HIGHLIGHTS: Ira Sohn Investment Conference in New York
NEW YORK May 8 (Reuters) - High-profile money managers raised red flags on the loose monetary policies taking place around the world at the annual Ira Sohn Investment Conference, a closely watched charitable event, on Wednesday.
The event, which raises money for pediatric cancer research, is where big-name hedge fund managers come to share their "best ideas" with other wealthy investors.
The Federal Reserve's monetary policies, with its monthly purchases of $85 billion in Treasuries and mortgage securities, came in for sharp criticism. Money managers touched a wide variety of investment topics.
Managers are gathering at a time the hedge fund industry is again underperforming the broader market. The average fund is up about 4.4 percent through April, compared with a 14 percent gain for the Standard & Poor's 500 index.
Here are selected comments from the conference:
STEVEN EISMAN - Eisman, the founder and portfolio manager of Emrys Partners, who is known for shorting securitized subprime home mortgages, said he is positive on the U.S. housing market.
Eisman said he likes Lennar Corp, Forestar Group Inc and Standard Pacific Corp. He said he is also a fan of Ocwen Financial, calling it "completely mispriced" and the "most powerful" play on housing in the entire sector.
Eisman's short idea was Home Capital Group, which trades in Canada. "If housing rolls over, this company is going to have serious problems."
PAUL SINGER - Singer who founded the $21 billion Elliott Management hedge fund and is a big contributor to Republican political candidates, said the Fed's monetary policies are distorting the prices of long-term bonds and the global recovery.
"Everyone wants a safe haven," said Singer. "There is no such thing in today's markets and that's one of the elements of the distortion."
He said a number of developed countries are facing "long-term insolvency" and the monetary stimulus will not fix that. Singer said the ultimate question for a fiat money regime is, At what point does confidence in money disappear?
KYLE BASS - Bass, of Hayman Capital Management, called Japan "completely insolvent."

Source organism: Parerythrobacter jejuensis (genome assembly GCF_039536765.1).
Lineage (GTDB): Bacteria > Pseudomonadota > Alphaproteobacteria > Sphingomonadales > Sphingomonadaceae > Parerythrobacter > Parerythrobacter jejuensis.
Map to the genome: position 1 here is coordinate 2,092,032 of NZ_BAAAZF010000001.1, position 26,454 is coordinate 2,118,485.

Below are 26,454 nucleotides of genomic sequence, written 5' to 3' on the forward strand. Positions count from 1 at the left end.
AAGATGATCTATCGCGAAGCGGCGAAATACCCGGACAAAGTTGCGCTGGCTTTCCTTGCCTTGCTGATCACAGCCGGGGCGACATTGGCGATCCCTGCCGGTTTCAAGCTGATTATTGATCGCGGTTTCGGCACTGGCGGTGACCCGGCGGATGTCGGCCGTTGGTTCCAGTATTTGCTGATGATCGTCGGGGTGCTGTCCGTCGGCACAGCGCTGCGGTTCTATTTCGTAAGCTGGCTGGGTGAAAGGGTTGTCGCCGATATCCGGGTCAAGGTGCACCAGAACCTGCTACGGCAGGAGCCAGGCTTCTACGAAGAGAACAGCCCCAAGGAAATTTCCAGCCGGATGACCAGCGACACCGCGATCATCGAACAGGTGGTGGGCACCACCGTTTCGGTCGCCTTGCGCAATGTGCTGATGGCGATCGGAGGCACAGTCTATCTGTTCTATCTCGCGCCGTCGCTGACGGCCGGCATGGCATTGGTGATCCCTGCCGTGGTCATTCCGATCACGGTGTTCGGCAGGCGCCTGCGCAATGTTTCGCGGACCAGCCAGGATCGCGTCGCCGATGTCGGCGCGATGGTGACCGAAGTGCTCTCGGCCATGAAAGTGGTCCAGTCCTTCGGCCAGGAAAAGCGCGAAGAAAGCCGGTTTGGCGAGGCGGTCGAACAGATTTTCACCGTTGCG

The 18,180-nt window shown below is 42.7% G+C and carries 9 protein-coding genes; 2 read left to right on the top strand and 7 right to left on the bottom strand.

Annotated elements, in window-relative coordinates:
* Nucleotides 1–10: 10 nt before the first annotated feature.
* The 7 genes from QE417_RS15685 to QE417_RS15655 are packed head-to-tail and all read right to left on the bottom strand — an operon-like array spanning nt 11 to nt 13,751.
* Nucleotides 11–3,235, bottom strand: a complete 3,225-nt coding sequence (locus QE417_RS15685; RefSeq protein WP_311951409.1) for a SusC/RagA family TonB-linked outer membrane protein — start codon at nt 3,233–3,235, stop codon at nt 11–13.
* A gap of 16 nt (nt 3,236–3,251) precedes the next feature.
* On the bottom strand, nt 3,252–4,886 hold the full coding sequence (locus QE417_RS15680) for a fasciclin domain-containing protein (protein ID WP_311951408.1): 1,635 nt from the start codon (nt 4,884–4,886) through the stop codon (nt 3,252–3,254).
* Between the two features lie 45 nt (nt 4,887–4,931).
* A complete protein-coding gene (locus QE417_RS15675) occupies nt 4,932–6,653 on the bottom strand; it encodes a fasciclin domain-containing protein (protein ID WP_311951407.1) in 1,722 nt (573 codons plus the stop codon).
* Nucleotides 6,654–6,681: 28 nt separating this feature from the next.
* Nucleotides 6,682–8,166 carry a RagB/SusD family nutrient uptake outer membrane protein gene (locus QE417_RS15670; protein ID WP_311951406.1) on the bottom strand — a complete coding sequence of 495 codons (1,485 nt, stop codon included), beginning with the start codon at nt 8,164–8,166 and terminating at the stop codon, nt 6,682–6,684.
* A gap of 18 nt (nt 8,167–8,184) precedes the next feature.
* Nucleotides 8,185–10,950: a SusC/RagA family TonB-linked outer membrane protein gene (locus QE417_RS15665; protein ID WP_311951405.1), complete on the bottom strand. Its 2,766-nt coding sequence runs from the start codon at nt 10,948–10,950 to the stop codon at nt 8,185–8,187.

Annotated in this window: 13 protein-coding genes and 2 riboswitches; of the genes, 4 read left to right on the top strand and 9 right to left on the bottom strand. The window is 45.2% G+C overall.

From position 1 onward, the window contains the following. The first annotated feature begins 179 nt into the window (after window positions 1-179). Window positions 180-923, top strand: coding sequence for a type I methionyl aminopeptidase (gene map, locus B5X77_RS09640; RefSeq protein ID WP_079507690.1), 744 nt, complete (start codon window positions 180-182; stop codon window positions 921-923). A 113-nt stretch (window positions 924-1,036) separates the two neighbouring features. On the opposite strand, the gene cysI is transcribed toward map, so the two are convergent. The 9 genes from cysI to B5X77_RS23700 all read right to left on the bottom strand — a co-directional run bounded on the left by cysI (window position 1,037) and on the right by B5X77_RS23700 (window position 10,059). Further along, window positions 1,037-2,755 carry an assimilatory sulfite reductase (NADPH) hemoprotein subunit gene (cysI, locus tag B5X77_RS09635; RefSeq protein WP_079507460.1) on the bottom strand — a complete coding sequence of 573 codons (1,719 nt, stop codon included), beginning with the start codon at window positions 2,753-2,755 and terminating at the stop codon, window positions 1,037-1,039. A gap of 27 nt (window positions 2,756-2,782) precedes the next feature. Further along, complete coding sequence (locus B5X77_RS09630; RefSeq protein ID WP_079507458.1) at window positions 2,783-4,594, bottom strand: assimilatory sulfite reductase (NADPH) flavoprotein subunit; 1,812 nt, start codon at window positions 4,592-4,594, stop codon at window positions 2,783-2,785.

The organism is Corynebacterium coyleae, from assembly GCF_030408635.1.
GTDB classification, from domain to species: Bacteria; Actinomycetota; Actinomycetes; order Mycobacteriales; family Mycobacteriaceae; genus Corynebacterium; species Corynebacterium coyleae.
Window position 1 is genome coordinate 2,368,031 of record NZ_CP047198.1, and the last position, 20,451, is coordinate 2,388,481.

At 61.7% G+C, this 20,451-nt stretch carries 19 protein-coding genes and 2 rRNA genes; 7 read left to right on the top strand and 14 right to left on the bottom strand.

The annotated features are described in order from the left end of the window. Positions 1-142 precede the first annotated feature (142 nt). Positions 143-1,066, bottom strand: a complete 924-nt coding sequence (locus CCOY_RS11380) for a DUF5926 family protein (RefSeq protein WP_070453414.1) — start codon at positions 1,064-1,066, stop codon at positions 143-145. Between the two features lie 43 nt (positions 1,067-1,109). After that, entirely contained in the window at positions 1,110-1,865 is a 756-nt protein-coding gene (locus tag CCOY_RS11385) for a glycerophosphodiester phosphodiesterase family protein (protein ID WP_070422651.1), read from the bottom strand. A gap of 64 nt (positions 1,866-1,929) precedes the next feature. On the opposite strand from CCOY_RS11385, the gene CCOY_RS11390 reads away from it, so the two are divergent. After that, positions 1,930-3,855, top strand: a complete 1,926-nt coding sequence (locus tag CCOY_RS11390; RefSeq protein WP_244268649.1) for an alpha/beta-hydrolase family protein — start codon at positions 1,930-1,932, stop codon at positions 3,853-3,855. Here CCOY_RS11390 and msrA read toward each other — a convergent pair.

In April, the Bank of Japan also said it was likely to purchase over 7 trillion yen ($75 billion) of long-term government bonds a month, an aggressive monetary policy to end years of deflation in the world's third largest economy.
Bass said he likes Dex Media Inc., a marketing services company, because a transformation is taking place at the company that published the yellow pages directories. Shares of Dex Media briefly soared 27 percent after Bass spoke.
WILLIAM ACKMAN - Ackman, the founder of The Pershing Square Capital Management, talked up the prospects of Procter & Gamble Co, in which he took a $2 billion stake last July when the shares were trading around $59. The stock is now trading around $78, or roughly a 30 percent gain. Ackman said on Wednesday that P&G could hit $125 per share in two years.
STANLEY DRUCKENMILLER-- Druckenmiller, who founded Duquesne Capital Management, said the Fed's monetary policy is the "most inappropriate" in history. He also said commodity prices are at the end of a supercycle.
"We're betting that the move down there is not a correction, that this is the end of the big supercycle in commodities that started 10 years ago," he said.
KEITH MEISTER - Meister, of Corvex Management, who was activist investor Carl Icahn's right-hand man prior to founding Corvex, said he likes telecommunications companies TW Telecom Inc and Level 3 Communications Inc, pushing up their share prices.
The Corvex managing partner said a telecom marriage between TW Telecom and Level 3 is likely down the road. "One day these two companies could be together," he said.
Meister said he likes Level 3 for its accelerating revenue growth and the direction of its chief executive, Jeff Storey.
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